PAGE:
Author Topic: b29 oil  (Read 6154 times)

0 Members and 1 Guest are viewing this topic.

Offline Louie

  • Member
  • *
  • Join Date: Nov 2005
  • Posts: 2
b29 oil
« on: 21 Jan 2006 at 01:40 »
I am trying to get a 1929 B29 to run after sitting for many years. What type and how much  engine oil should I use? Also transmission?? Thanks for any help I can get.

Louie

Offline Doug

  • Administrator
  • ****
  • Join Date: Mar 2004
  • Posts: 4243
  • Location: Glen Mills, PA, USA
Re: b29 oil
« Reply #1 on: 21 Jan 2006 at 04:56 »
Engine:

Capacity is simple, you just top up the sump.

The owner’s manual for the B29 state they were using Wakefield Castrol XL, Mobile TT, or Shell Triple. Other handbooks for the Douglas big twins of the same era mention in addition Wakefield Castrol XXL summer use. This equates to 30W and 40W respectively. You can run it on something lighter, or a multi-grade, in a pinch. It will not harm anything other than smoking a bit more and sooting up the plugs and combustion chamber.

Any engine oil you get today, even the mono-grades, is likely to be detergent oil. This could be a concern as the B29, unlike other Douglases up to that point, is NOT a total loss system, but re-circluatory. Were it total loss, the engine would only ever have seen clean oil, but in a re-circulatory system you can get sludge build up. There may be sludge deposits in the engine that could be loosened and distributed about by the detergent in the modern oil. Do the first oil change after running the engine an hour.

A cup of oil poured into the timing chest would be a good idea, till the oil pump has a chance to circulate enough oil to build up the level in the timing chest on its own.

Gearbox:

The makers recommended Wakefeild's Casroleum or British Oil and Turpentine Co.'s Crimsangere, or Shell grease.   

I use standard wheel bearing grease, thinned a slight bit with 90W gear oil to make 'groil'. At 70F deg it should self-level in about five minutes after dragging your finger through it. Straight grease will stay in the box better, but the sleeve gear lubrication is a bit marginal so I would rather have something a little thinner that has a better chance of getting in there and doing some good.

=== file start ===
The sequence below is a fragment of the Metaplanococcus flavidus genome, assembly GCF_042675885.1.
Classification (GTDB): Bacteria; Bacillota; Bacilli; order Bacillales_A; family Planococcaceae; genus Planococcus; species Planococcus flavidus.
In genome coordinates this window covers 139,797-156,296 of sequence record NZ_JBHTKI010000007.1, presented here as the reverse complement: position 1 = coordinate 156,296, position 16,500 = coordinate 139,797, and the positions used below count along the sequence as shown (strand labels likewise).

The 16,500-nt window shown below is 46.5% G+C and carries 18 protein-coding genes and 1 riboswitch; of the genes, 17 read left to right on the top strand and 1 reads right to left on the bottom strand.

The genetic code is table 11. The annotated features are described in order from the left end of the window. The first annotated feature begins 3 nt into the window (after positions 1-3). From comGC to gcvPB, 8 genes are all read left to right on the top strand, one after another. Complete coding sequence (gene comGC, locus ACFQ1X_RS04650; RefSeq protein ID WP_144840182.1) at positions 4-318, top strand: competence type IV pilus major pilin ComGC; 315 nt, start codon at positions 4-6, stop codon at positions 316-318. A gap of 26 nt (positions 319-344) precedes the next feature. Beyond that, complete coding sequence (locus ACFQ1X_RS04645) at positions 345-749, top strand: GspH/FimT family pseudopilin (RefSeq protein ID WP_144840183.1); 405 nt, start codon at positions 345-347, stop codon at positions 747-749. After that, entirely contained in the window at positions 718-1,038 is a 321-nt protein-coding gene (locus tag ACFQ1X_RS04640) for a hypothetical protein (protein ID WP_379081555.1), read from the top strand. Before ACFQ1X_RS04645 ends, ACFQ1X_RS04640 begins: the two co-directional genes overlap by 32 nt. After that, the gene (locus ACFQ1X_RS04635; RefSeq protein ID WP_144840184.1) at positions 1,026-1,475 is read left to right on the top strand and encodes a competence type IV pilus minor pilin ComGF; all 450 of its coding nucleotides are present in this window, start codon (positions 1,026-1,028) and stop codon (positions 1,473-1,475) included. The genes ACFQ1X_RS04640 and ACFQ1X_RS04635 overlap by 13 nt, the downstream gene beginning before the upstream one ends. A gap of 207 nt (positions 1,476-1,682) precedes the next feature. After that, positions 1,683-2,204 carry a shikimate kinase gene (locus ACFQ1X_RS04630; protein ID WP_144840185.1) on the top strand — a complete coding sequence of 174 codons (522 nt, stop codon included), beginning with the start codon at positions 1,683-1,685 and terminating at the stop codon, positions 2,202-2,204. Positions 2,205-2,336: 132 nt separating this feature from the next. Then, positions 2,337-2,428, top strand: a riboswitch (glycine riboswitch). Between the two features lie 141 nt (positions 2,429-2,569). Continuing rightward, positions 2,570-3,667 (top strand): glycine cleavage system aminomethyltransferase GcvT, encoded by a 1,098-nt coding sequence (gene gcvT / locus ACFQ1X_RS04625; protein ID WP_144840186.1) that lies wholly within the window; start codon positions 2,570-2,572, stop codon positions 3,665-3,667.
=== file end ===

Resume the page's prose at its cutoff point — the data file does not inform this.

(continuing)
As for how much, that is a very good question. Douglas never did state a capacity in any of their prewar handbooks. They just say it is best to add a little every 400-500 miles. On straight grease you pretty near pack the box, and the gears cut trough through it. On 'groil' you should only need to submerge the lay shaft. You will not hurt it by over filling, and the excess will quickly find its way out!  It sort of seeks its own level. If it is not leaking out the sleeve gear, you probably need to top it up! If I recall correctly the B29 type box should have a filler plug/fitting on the front side of the box. Take this out, and fill to the level of the hole.

-Doug
« Last Edit: 06 Feb 2006 at 09:41 by Doug »

Offline Louie

  • Member
  • *
  • Join Date: Nov 2005
  • Posts: 2
Re: b29 oil
« Reply #2 on: 21 Jan 2006 at 05:35 »
Doug,   Wow what a fast reply..  Thanks very much for your reply. What came out of the engine looked like 90 wt. gear oil.
Thanks again,

Louie

Offline Doug

  • Administrator
  • ****
  • Join Date: Mar 2004
  • Posts: 4243
  • Location: Glen Mills, PA, USA
Re: b29 oil
« Reply #3 on: 21 Jan 2006 at 06:22 »
Quote
What came out of the engine looked like 90 wt. gear oil.

I have heard of 50 to 70W being used in some early total loss oiling systems. But 90W would be a bit extreame, perhaps they were trying to curb a very worn engine.

You can unthread the oilpump from the bottom of the sump. I am not sure you can pull it all the way out, the drive gear in the end may not pass through the hole in the bottom of the timing chest. But you should be able to drop it far enough (2" or so) to clean the mesh screen surrounding the pump body. Also there is a large hex head cap in the bottom of the sump, above this is also a mesh filter that should be removed and rinsed. 

-Doug

Offline tommy

  • Full Member
  • **
  • Join Date: Sep 2004
  • Posts: 70
  • Location: Huddersfield
Re: b29 oil
« Reply #4 on: 05 Feb 2006 at 20:53 »
The spec for the B29 states 1/2 Gallon of oil in the sump, but as Doug says, just top up the sump.
Personally, I would not run it at the moment, I would have the engine out and inspect it. It is not a big job on these bikes and the crank shafts can be fragile at best and the rebuild cost is high.
If you are going to run it, maybe warm the oil in the sump with a heater to soften any sludge and then drain. You could then fill with flushing oil and run for ten min's or so, then drain.
Then try mono oil and as Doug says, run for an hour and drain again.
How long has it been stood?
Good luck.

Tom
 

 

motorcycle